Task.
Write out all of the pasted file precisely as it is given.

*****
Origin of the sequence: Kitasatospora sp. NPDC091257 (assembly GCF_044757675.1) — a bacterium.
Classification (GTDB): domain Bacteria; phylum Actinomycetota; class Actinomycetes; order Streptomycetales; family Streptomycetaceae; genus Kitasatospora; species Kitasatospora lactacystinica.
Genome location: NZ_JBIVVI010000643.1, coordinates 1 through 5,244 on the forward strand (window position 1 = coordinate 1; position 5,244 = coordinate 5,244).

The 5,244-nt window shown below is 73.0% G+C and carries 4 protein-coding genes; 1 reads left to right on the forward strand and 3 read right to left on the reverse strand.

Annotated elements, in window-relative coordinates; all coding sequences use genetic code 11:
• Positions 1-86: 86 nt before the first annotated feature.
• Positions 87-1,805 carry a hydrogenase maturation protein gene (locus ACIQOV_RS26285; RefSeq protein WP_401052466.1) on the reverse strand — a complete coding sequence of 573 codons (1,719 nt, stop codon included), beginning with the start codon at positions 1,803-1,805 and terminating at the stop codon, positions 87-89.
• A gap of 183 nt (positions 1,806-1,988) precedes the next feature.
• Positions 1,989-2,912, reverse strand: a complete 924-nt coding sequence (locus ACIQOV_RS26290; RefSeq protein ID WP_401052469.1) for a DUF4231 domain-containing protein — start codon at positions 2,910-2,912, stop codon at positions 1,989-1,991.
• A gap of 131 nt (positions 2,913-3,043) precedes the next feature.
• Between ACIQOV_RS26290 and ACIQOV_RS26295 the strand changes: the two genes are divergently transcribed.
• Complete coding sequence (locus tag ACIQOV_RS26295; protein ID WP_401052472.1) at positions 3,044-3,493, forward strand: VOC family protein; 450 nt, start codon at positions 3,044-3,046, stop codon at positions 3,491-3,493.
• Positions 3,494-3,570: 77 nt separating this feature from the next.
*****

Origin of the sequence: Kitasatospora sp. NPDC091257 (assembly GCF_044757675.1) — a bacterium.
Classification (GTDB): domain Bacteria; phylum Actinomycetota; class Actinomycetes; order Streptomycetales; family Streptomycetaceae; genus Kitasatospora; species Kitasatospora lactacystinica.
Genome location: NZ_JBIVVI010000643.1, coordinates 1 through 5,244 on the forward strand (window position 1 = coordinate 1; position 5,244 = coordinate 5,244).

The 5,244-nt window shown below is 73.0% G+C and carries 4 protein-coding genes; 1 reads left to right on the forward strand and 3 read right to left on the reverse strand.

Annotated elements, in window-relative coordinates; all coding sequences use genetic code 11:
• Positions 1-86: 86 nt before the first annotated feature.
• Positions 87-1,805 carry a hydrogenase maturation protein gene (locus ACIQOV_RS26285; RefSeq protein WP_401052466.1) on the reverse strand — a complete coding sequence of 573 codons (1,719 nt, stop codon included), beginning with the start codon at positions 1,803-1,805 and terminating at the stop codon, positions 87-89.
• A gap of 183 nt (positions 1,806-1,988) precedes the next feature.
• Positions 1,989-2,912, reverse strand: a complete 924-nt coding sequence (locus ACIQOV_RS26290; RefSeq protein ID WP_401052469.1) for a DUF4231 domain-containing protein — start codon at positions 2,910-2,912, stop codon at positions 1,989-1,991.
• A gap of 131 nt (positions 2,913-3,043) precedes the next feature.
• Between ACIQOV_RS26290 and ACIQOV_RS26295 the strand changes: the two genes are divergently transcribed.
• Complete coding sequence (locus tag ACIQOV_RS26295; protein ID WP_401052472.1) at positions 3,044-3,493, forward strand: VOC family protein; 450 nt, start codon at positions 3,044-3,046, stop codon at positions 3,491-3,493.
• Positions 3,494-3,570: 77 nt separating this feature from the next.